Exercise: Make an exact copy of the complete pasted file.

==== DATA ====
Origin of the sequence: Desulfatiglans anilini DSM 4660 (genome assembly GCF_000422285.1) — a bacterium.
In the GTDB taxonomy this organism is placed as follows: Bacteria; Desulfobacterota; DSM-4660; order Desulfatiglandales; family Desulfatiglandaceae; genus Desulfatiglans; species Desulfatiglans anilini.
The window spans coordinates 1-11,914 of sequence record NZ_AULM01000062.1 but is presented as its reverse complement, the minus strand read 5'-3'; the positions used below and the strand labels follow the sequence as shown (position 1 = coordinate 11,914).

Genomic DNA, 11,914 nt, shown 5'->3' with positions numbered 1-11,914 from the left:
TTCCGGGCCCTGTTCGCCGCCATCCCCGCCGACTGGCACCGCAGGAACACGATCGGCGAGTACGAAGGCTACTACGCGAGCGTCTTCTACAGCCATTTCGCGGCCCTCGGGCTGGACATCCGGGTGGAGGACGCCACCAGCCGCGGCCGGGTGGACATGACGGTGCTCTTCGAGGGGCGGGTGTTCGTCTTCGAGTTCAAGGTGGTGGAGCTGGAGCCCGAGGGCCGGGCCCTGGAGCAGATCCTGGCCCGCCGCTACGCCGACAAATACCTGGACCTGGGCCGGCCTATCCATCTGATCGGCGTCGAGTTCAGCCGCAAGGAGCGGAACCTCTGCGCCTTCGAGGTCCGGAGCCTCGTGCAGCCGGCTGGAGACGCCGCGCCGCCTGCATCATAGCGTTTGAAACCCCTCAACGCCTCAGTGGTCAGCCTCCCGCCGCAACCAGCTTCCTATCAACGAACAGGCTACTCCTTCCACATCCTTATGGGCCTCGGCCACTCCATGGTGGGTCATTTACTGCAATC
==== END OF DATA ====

Origin of the sequence: Desulfatiglans anilini DSM 4660 (genome assembly GCF_000422285.1) — a bacterium.
In the GTDB taxonomy this organism is placed as follows: Bacteria; Desulfobacterota; DSM-4660; order Desulfatiglandales; family Desulfatiglandaceae; genus Desulfatiglans; species Desulfatiglans anilini.
The window spans coordinates 1-11,914 of sequence record NZ_AULM01000062.1 but is presented as its reverse complement, the minus strand read 5'-3'; the positions used below and the strand labels follow the sequence as shown (position 1 = coordinate 11,914).

Genomic DNA, 11,914 nt, shown 5'->3' with positions numbered 1-11,914 from the left:
TTCCGGGCCCTGTTCGCCGCCATCCCCGCCGACTGGCACCGCAGGAACACGATCGGCGAGTACGAAGGCTACTACGCGAGCGTCTTCTACAGCCATTTCGCGGCCCTCGGGCTGGACATCCGGGTGGAGGACGCCACCAGCCGCGGCCGGGTGGACATGACGGTGCTCTTCGAGGGGCGGGTGTTCGTCTTCGAGTTCAAGGTGGTGGAGCTGGAGCCCGAGGGCCGGGCCCTGGAGCAGATCCTGGCCCGCCGCTACGCCGACAAATACCTGGACCTGGGCCGGCCTATCCATCTGATCGGCGTCGAGTTCAGCCGCAAGGAGCGGAACCTCTGCGCCTTCGAGGTCCGGAGCCTCGTGCAGCCGGCTGGAGACGCCGCGCCGCCTGCATCATAGCGTTTGAAACCCCTCAACGCCTCAGTGGTCAGCCTCCCGCCGCAACCAGCTTCCTATCAACGAACAGGCTACTCCTTCCACATCCTTATGGGCCTCGGCCACTCCATGGTGGGTCATTTACTGCAATC